Document Directory

15 Sep 00 - CJD - Transfusions of blood can spread BSE
15 Sep 00 - CJD - BSE restrictions may be relaxed
15 Sep 00 - CJD - CJD fear over blood donation grows
15 Sep 00 - CJD - Transfusion fears over spread of human BSE
14 Sep 00 - CJD - CJD could be passed on when carriers give blood
12 Sep 00 - CJD - Fears over French BSE
11 Sep 00 - CJD - BSE 'worse than believed in France'
11 Sep 00 - CJD - Imperial lure top Oxford brains
09 Sep 00 - CJD - Meat eating questions for villagers
05 Sep 00 - CJD - Rising death toll from human BSE
03 Sep 00 - CJD - BSE Report 'To Criticise Tory Ex-ministers'
03 Sep 00 - CJD - BSE inquiry will censure Tory ministers
03 Sep 00 - CJD - BSE inquiry will say ministers were to blame for beef crisis
01 Sep 00 - CJD - CJD causes woman's death
30 Aug 00 - CJD - Stricter surgery rules to counter fears of CJD
30 Aug 00 - CJD - There is nothing 'obscure' about mad cow disease
30 Aug 00 - CJD - Food safety chief plays down study on 'hidden' BSE
29 Aug 00 - CJD - Government plays down new BSE threat
29 Aug 00 - CJD - The threat to humans from BSE
29 Aug 00 - CJD - No Evidence BSE Spreading, Insists Food Safety Chief
29 Aug 00 - CJD - BSE revelation confirms worst fears
29 Aug 00 - CJD - Scientists find new BSE links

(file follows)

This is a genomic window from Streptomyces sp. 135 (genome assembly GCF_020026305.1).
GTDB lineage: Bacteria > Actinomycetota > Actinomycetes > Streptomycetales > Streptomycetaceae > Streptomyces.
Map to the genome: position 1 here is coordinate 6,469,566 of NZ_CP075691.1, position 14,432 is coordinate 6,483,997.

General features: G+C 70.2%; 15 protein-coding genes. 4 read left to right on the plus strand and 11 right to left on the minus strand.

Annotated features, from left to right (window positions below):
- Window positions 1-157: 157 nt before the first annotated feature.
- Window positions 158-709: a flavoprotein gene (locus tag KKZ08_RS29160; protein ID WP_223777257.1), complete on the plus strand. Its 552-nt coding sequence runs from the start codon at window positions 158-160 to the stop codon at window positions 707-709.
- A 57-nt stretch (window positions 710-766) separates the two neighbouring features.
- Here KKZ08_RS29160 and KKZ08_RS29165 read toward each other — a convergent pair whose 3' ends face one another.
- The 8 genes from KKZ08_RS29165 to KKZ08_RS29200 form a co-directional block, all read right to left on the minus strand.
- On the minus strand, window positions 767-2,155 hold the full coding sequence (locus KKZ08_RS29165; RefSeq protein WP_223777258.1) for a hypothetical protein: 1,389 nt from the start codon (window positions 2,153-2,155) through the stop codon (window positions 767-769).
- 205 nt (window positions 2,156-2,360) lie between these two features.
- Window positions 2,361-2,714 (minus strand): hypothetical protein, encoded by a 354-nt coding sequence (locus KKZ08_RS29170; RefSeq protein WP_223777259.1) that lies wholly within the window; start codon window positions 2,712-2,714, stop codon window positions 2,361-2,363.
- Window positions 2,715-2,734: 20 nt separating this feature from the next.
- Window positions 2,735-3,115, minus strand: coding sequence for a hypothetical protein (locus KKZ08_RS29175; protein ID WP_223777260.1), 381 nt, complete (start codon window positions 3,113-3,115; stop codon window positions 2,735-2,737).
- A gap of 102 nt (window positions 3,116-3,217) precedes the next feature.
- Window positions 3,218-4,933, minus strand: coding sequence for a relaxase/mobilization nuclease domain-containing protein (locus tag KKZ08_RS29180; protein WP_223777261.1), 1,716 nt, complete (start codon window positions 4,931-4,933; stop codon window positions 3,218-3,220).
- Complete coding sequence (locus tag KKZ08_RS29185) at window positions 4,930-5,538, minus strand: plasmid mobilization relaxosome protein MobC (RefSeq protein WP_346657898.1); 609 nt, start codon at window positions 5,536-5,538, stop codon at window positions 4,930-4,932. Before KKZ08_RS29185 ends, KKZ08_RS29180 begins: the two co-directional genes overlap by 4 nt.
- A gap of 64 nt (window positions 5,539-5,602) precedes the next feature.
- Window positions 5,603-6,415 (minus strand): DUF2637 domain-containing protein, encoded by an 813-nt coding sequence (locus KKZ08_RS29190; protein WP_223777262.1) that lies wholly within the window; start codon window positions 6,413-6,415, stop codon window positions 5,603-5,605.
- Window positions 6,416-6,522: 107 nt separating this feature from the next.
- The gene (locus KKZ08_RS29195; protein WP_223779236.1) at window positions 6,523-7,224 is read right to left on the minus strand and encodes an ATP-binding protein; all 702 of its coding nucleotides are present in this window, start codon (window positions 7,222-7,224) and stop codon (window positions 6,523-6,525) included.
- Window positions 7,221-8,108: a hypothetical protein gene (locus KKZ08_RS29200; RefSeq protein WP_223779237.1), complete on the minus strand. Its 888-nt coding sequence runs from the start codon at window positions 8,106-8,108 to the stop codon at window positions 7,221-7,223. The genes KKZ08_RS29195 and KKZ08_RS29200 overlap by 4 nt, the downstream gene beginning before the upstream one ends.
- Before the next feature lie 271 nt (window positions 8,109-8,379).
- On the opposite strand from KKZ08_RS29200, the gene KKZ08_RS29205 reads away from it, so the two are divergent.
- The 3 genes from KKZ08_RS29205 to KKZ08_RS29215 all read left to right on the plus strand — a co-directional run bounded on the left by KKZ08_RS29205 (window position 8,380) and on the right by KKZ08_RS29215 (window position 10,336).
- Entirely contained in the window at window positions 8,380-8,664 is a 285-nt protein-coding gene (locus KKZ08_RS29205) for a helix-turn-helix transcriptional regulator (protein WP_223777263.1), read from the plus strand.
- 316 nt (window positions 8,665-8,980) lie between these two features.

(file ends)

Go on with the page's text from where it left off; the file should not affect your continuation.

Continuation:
29 Aug 00 - CJD - New fears raised over hidden type of BSE
29 Aug 00 - CJD - Cattle may have BSE without symptoms for years



15 Sep 00 - CJD - Transfusions of blood can spread BSE

By Helen Rumbelow

Times ... Friday 15 September 2000


"mad cow" disease can be spread by blood transfusions , researchers said yesterday. A blood donation has passed the disease from a large mammal to another within the same species, strongly suggesting that the same is possible in human beings.

In Britain blood began to be treated last year to reduce the risk of variant Creutzfeldt-Jakob disease (vCJD), nine years after the first cases.

The findings raise serious doubts over the safety of blood transfusions in the Eighties and Nineties , because the infectious blood used in the research was from animals in the "incubation" period, which showed no sign of the disease.

The Department of Health said the risk remains "theoretical", however. "There remains no evidence that CJD or vCJD has ever been transmitted to humans through blood transfusion or blood products," a spokeswoman said. The research, funded by the Department of Health, was carried out by Chis Bostock, director of the Institute for Animal Health at Compton, Berkshire.

His team gave 19 sheep a pint of blood from other sheep that had been fed the brains of BSE-infected cows. One of the recipients developed the sheep-equivalent of vCJD two years later.

Professor Bostock said that the findings were so important that he wanted to publish them before the experiment had ended - it will take several more years for the results to be seen in both the recipient sheep and control groups.